The arrival of Switzerland’s first male midwife, 33-year-old Burundian Majaliwa Vyankandondera, at Geneva University Hospital has caused quite a stir.
While some welcome the move as a step towards equality, the head of the Swiss Midwives Association is opposed to men in what has been traditionally a woman’s profession.
The media attention over Vyankandondera, known as Madja, has been huge. Television cameras have followed him around at work and he has appeared in several articles and on radio.
The male midwife is not giving any more interviews. He prefers to get on with his work, he says.
Vyankandondera was a nurse in Burundi before coming to Switzerland as a refugee. As the Swiss authorities did not recognise his diploma, he had to take a four-year midwifery course in Geneva – the first man to do so in Switzerland.
He has been working at Geneva University Hospital for more than eight months and clearly loves the job.
Full of life
"This place is full of life and when I get up in the morning I know that I will be able to look after all the mothers and babies," Vyankandondera told Swiss television.
"It’s really a great pleasure and I’m very motivated and passionate about the work."
Although some mothers admit they were a little surprised at first, Vyankandondera has been well accepted on the maternity ward – by the babies as well.
At the moment the male midwife is working in post-natal care. He will need to be on the job for a year before he can assist at births.
There are still women who prefer to have a female midwife either for personal or religious reasons. In this case, Vyankandondera says that he is willing to respect their wishes and step back.
And not all his colleagues are convinced that men should be allowed into the profession.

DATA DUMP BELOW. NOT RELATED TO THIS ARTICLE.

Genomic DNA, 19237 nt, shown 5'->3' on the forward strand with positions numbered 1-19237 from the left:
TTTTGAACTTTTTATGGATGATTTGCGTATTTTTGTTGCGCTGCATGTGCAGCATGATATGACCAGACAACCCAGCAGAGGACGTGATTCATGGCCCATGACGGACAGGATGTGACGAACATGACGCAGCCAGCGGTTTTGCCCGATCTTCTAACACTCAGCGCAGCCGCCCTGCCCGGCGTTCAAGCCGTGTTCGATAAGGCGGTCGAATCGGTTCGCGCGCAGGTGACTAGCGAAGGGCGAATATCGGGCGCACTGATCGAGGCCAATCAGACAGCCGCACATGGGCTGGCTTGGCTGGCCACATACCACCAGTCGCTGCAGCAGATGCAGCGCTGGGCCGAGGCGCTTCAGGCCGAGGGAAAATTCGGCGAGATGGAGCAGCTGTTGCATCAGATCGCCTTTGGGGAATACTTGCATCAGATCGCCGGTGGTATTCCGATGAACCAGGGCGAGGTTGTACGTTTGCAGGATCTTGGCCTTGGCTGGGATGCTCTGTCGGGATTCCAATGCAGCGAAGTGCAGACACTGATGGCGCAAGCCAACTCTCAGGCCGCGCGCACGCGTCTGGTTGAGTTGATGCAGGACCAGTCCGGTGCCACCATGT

"I’m of the opinion that midwifery has always been a women’s profession and it should stay so. Men should stay out of it," said Lucia Mikeler Knaack, head of the Swiss Midwives Association.
One of Mikeler’s main arguments is that only another woman can really understand what women go through during pregnancy and childbirth. Some women might feel more comfortable being examined or looked after by another woman, she says.
Added to this is the fact that there would always have to be an additional female midwife on shift to deal with patients who are uncomfortable being looked after by a man.
Mikeler admits that her view is not shared by all members of the association.
Some health care professionals have welcomed male midwives as a step towards equality, and argue that being able to deal with mothers and babies is a talent that doesn’t depend on the sex of the midwife.
Vyankandondera agrees with this point of view.
"I always say some men are also born with an instinct for this kind of work - we shouldn’t try and hide it away, we should flaunt it," he said.
"I think there’s no problem at all with men doing this job."
Midwifery still remains very women-dominated in Europe. In neighbouring Germany only one per cent of midwives are men and in France the number stands at 0.5 per cent. Italy has one of the highest figures at 3.5 per cent.
In any case, it seems that Vyankandondera has helped pave the way for more men to enter the profession in Switzerland. Two more men have now enrolled at the school for midwives in Geneva.
swissinfo, Isobel Leybold-Johnson
Number of male midwives per country: